Deceptively dull, he had a life of derring-do in sports, the military and diplomacy that would give James Bond a run for his money. He gave Canada many of the things it’s proudest of: universal health care, bilingualism, the abolition of capital punishment, non-involvement in the Vietnam War, and a national identity, symbolized by a new flag, that was distinct from the Mother Country.
Most important, he won a Nobel Peace Prize which (unlike a certain other North American leader) he actually deserved, for conceiving and implementing one of humanity’s greatest inventions: the armed peacekeeping force.
– Canadian scientist, linguist and author Steven Pinker
“As a UN staff member who worked in peacekeeping missions for many years in the Balkans, Africa and the Middle East, I have a deep admiration for our late prime minister, Lester B. Pearson, a Noble laureate considered the father of modern peacekeeping for his important role in creating a UN force to resolve the 1956 Suez Canal crisis. In doing so, he put Canada at the forefront of peaceful resolutions of international tensions and conflicts that threatened world peace.
– Carl Campeau, a legal adviser for the United Nations who recently escaped after eight months of captivity in Syria
13. Toopie and Binou
You can disparage the CRTC as an outmoded policy-maker in the digital age, but here’s one thing they got right: almost commercial-free kids programming. Just cross the border and watch American TV to see an endless barrage of advertising that bullies kids and their parents to buy-buy-BUY! It’s not much better in Britain.
As the parent of a 3-year-old, I put the Canadian alternative just behind fire, the wheel and gun control in its importance and uniqueness. Toopie and Binou, an animated series from Quebec, is a favourite: Toddlers dig it.
– Mark Breslin, founder of comedy club Yuk Yuks
14. Our new $5 bill
What do I love about Canada? Everything, but, especially … all that water, salt and fresh; loons; the smell of the air on Signal Hill; poutine, followed by beaver tails for dessert; our humility, our bilingualism and our multiculturalism – our new $5 bills. There are so many cool places to go and people to meet in this country, I will never do it all, but I will never lose interest in trying.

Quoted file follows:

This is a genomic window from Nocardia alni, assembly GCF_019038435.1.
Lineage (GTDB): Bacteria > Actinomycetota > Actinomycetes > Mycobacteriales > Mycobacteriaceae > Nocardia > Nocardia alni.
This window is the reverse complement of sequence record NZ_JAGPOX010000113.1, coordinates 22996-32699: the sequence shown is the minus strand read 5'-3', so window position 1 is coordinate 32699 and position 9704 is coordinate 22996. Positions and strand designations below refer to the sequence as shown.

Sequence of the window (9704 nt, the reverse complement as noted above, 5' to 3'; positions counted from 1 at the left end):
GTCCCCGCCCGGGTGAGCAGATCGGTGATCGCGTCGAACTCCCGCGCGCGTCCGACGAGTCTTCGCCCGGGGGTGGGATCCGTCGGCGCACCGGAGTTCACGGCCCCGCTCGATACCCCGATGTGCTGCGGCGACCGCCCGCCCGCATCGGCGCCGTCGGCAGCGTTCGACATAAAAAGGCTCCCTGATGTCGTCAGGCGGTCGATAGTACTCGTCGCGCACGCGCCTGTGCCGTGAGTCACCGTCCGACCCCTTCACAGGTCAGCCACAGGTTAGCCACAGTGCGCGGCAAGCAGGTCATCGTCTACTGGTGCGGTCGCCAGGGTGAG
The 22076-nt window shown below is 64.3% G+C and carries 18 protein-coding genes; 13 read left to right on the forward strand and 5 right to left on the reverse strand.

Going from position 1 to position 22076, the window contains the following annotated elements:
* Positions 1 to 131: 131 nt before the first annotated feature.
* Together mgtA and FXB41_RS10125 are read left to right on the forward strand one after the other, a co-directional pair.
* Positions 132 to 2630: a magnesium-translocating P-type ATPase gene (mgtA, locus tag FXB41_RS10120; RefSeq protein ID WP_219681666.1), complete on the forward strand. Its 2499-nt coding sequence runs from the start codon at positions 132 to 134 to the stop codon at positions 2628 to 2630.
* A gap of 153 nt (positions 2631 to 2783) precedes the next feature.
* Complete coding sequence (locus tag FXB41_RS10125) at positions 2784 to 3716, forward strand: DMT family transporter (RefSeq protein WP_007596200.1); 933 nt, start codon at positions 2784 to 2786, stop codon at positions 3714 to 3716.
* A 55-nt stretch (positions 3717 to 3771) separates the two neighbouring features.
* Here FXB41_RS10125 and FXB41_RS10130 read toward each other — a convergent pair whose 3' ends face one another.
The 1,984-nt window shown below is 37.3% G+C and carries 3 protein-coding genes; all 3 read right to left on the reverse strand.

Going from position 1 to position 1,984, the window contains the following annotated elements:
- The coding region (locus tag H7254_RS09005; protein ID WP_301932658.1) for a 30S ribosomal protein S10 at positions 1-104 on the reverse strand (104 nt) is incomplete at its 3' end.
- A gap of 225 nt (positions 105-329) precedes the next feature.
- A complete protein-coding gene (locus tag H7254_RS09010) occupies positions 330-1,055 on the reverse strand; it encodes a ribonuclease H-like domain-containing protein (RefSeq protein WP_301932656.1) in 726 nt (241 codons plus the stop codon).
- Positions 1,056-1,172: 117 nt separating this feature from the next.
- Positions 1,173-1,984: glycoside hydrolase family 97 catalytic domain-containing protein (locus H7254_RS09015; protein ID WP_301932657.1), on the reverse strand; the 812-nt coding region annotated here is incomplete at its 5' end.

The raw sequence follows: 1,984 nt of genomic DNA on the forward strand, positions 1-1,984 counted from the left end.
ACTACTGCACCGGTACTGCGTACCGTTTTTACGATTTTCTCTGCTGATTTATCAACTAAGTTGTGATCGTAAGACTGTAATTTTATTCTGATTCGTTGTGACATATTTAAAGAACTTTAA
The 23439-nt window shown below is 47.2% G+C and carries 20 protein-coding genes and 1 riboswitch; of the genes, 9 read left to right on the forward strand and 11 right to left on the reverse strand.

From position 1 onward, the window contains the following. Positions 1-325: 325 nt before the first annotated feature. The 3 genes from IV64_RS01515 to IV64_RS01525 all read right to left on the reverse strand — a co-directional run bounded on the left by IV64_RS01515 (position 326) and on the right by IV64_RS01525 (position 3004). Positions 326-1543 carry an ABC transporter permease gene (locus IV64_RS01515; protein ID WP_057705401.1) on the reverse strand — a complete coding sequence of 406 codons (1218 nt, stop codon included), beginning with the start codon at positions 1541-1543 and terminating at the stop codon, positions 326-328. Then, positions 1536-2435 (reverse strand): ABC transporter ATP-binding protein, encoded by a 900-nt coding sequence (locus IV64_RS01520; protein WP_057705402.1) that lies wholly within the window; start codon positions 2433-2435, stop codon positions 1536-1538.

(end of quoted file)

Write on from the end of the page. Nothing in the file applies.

– Stephen S. Poloz, governor of the Bank of Canada
I’m in love with a city. I leave her, often for long periods of time, even going so far as to give another city the title of home. But my heart knows the truth.
I left Montreal as a fresh graduate more than 30 years ago. The plan was to see the world, get some experience, then return home to start life as an adult and get a real job. One thing led to another and the return home is still on hold.
But I still need to slip back to my first and deepest love at least once a year. My time with Montreal gives me enormous pleasure – and pain. The more time I spend with her, the more time I need with her. When it’s time to say goodbye, after an annual two- or three- or even six-week fling, I can’t stop crying as I make my way to the departure gate at Dorval. It gets worse every year.
Montreal has other lovers, lots of them, and many at the same time. She has this sometimes annoying threesome going with Quebec and Ottawa, and has, while I watched sometimes from a distance and sometimes up close, considered dumping one of them – usually Ottawa. My feelings on this fickleness have changed quite a bit over the years, settling into an acceptance of any decision Montreal decides to make, as long as I can still have her.
Why do I love her? She smells so good. And I can almost taste her – sometimes a sandwhich from the Main, sometimes the aroma of coffee from St-Viateur Street – from as far away as the southern tip of Africa. But most of all she pulls me back because of her other children, whom I also call my family.
A little-known street called Avenue Clermont in Mile End is where the heart of my Montreal beats. Arriving at a certain door, as I do once a year, is the highlight. I look forward with great anticipation to this event shortly after Canada Day – when it is warm and probably sunny in Montreal, and Johannesburg is in the grips of a southern hemisphere winter.